Faculty Profiles

Caroline, Bass
Bass, Caroline, PhDAssistant Professor
Email: cebass@buffalo.edu
Phone: 716-829-3790

Specialty/Research Focus:
Drug abuse; Circadian Rhythm/Chronobiology; Gene Expression; Molecular and Cellular Biology; Neuropharmacology

Research Summary:
My laboratory seeks to understand the neurobiology of motivation and how these systems can be "highjacked" by abused substances. Substance abuse and addiction are wide-spread problems that have an enormous economic and emotional toll. Reports indicate that it costs the US upwards to $600 billion a year to deal with the health and criminal consequences and loss of productivity from substance abuse. Despite this, there are few effective treatments to combat this illness. The brain has natural systems responsible for motivating an organism to participate in behaviors that are necessary for survival, such as eating, exercise and reproduction. These same brain regions are highly sensitive to drugs of abuse, including cocaine, heroin and marijuana. My laboratory seeks to understand how these brain regions are affected by exposure to abused drugs, and in particular how the motivation to take drugs is altered by various molecular mediators in the neurons on these regions. The two basic questions we are interested in are 1) how projections from the cortex to the striatum influence drug seeking behaviors, and 2) how neurotransmitter receptors, particularly dopamine and cannbinoid receptors in these regions influence drug seeking. Our technical approaches include a number of basic behavioral models including measurements of locomotor activity, catalepsy, conditioned place preference and drug self-administration. In order to probe the circuitry of these brain regions, we use a number of advanced molecular techniques to activate and inactivate neuronal populations including optogenetics and artificial receptors. We probe the molecular pathways within the neurons by over expressing genes or knocking down expression using RNA interference. Gene delivery is accomplished using recombinant adeno-associated virus (rAAV) and several projects in the laboratory focus on improving this approach and exploring potential gene therapy applications for these vectors. The ultimate goal is to understand the basic neurobiology and molecular biology of addiction in order to develop more effective treatments for addiction.

Margarita, Dubocovich
Dubocovich, Margarita, PhDSUNY Distinguished Professor; Department of Pharmacology and Toxicology; Senior Associate Dean for Diversity and Inclusion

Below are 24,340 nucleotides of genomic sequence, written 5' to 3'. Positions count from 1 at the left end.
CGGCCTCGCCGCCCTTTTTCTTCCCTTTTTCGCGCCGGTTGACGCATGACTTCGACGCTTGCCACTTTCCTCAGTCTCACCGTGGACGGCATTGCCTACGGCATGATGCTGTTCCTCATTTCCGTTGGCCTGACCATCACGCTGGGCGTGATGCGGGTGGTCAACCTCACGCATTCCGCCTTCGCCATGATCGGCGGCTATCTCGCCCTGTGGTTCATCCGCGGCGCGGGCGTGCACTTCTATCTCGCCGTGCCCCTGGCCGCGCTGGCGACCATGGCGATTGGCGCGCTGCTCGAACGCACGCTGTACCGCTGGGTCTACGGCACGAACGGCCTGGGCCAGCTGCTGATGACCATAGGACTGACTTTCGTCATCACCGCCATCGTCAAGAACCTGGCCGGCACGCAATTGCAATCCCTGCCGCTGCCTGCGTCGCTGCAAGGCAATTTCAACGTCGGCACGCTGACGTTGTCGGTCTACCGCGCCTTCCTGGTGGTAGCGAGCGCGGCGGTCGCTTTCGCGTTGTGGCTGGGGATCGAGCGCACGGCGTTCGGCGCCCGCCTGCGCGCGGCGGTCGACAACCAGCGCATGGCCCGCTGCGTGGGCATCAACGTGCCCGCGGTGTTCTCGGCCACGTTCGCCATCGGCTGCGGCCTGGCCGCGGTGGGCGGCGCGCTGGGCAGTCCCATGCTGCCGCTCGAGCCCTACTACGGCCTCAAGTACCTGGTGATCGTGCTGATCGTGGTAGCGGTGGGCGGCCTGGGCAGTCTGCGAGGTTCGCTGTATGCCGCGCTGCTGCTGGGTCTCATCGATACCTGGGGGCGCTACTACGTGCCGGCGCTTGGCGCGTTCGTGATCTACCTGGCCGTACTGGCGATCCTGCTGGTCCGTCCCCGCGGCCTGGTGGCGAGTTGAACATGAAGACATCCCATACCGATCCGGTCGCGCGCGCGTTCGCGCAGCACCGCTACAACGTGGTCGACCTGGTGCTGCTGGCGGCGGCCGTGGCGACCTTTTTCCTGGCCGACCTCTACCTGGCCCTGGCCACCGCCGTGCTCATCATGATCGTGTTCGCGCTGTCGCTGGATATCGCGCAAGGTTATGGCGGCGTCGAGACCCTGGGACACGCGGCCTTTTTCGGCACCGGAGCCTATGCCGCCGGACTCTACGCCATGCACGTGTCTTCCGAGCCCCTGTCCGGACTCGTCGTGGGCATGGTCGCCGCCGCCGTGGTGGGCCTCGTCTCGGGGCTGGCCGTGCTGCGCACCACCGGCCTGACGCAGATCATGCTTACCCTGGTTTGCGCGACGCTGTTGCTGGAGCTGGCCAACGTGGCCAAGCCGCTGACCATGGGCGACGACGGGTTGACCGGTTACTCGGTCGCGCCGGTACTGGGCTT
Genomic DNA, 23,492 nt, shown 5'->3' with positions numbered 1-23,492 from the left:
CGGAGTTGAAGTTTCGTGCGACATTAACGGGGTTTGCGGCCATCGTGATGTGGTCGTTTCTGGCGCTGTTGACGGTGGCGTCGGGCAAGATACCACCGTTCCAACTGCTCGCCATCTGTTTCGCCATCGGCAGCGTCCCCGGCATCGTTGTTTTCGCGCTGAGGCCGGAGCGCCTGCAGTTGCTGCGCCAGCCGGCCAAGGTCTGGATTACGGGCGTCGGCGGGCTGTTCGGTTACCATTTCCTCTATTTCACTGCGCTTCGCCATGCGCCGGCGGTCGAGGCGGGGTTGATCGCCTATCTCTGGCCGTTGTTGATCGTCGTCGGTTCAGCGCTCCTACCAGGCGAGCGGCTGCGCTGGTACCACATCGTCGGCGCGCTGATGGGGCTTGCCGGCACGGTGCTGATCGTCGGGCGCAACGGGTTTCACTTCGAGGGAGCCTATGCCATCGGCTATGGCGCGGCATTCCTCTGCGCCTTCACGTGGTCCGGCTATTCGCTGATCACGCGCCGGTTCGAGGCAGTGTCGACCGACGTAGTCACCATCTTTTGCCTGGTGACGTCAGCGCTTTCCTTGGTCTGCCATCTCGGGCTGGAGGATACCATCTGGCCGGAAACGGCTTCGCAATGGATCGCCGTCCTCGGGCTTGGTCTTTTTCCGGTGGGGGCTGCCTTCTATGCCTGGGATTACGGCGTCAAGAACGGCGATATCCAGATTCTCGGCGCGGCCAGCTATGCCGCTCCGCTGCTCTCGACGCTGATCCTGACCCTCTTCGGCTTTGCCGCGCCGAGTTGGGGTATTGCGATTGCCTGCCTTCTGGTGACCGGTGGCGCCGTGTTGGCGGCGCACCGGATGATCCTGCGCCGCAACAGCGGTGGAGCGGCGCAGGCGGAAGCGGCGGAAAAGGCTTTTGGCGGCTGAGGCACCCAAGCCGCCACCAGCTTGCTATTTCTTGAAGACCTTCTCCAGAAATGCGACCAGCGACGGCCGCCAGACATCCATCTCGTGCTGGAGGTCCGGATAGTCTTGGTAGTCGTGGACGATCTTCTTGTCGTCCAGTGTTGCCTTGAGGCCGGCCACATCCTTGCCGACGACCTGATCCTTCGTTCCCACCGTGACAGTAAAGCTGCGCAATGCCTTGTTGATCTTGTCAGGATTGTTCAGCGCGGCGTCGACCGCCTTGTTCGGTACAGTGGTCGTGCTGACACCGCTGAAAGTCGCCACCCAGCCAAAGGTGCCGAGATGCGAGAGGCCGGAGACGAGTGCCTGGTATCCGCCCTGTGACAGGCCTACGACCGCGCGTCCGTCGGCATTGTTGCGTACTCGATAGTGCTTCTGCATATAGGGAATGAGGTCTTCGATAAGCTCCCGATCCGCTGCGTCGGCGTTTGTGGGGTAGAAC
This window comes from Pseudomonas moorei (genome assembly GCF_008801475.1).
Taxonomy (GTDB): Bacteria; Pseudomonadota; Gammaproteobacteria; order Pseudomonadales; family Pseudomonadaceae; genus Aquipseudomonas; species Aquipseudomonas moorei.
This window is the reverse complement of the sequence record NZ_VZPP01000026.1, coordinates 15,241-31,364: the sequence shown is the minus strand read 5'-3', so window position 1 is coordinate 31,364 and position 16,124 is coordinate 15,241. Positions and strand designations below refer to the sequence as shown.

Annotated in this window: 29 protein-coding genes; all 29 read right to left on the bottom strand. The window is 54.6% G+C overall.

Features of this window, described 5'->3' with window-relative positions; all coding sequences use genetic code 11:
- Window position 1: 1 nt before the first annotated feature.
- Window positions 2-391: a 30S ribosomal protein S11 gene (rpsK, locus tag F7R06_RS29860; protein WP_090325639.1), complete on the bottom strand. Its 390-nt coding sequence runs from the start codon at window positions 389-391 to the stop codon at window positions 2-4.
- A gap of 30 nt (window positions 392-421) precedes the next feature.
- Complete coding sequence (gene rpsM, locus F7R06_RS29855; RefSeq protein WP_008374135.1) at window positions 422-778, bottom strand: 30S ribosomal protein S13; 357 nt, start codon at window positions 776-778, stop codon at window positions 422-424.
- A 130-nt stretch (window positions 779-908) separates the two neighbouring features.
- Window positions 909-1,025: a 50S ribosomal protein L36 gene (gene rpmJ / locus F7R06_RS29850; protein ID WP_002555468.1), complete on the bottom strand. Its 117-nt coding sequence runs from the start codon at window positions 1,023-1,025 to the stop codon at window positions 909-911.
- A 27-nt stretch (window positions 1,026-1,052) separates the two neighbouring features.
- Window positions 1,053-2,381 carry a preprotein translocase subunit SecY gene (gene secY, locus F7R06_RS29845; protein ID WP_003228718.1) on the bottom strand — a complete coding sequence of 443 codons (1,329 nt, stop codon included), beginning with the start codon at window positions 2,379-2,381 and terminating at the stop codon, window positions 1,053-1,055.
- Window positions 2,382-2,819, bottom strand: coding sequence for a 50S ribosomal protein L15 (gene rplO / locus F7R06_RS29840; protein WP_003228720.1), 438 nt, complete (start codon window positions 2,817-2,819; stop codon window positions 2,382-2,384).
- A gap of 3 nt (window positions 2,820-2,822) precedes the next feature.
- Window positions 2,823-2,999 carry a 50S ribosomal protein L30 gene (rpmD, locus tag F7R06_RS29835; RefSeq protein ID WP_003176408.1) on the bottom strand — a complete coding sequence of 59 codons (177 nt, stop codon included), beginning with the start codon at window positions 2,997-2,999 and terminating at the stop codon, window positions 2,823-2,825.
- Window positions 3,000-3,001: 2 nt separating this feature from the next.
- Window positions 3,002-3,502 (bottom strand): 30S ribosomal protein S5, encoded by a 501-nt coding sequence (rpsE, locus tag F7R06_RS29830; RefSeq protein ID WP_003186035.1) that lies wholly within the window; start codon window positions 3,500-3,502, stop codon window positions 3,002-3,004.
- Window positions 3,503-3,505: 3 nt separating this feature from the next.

Email: mdubo@buffalo.edu
Phone: (716) 829-3048

Specialty/Research Focus:
Drug abuse; Behavioral pharmacology; Signal Transduction; Neuropharmacology; Circadian Rhythm/Chronobiology

Research Summary:
My lab‘s research seeks to understand the mechanism of action of the hormone melatonin at the MT1 and MT2 G-protein coupled receptors. We study these receptors in the brain and through the body with the goal of identifying ligands that exhibit useful binding affinity and therapeutic potential. Our team of undergraduate and graduate students, postdoctoral fellows, technicians and senior scientists work with each other and with expert co-investigators in medicinal chemistry to discover and develop novel molecules that can mimic or counteract the actions of melatonin. These molecules may help treat a variety of diseases and conditions including insomnia, circadian sleep disorders, depression, seasonal affective disorders, and cardiovascular disease. Our laboratory pursues these investigations from several angles. We assess the localization of the melatonin receptors, examine their cellular and molecular signaling mechanisms,and investigate receptor fate following prolonged exposure to melatonin. We study the distinct roles of selective MT1 and MT2 melatonin receptor ligands in modulating circadian rhythms, methamphetamine‘s ability to induce both sensitization to prolonged exposure, and stimulation of the reward system. We also study cell proliferation, survival, and neurogenesis in the brain, and the changes in gene expression underlying all these processes. Our research ultimately aims to discover novel drugs with differential actions at the MT1 and MT2 receptors. We use molecular-based drug design, computer modeling and medicinal chemistry to design and synthesize small molecules that target these receptors as agonists, inverse agonists and/or antagonists. We then pharmacologically and functionally characterize these molecules using cell-based assays and bioassays and test them in circadian and behavioral animal models.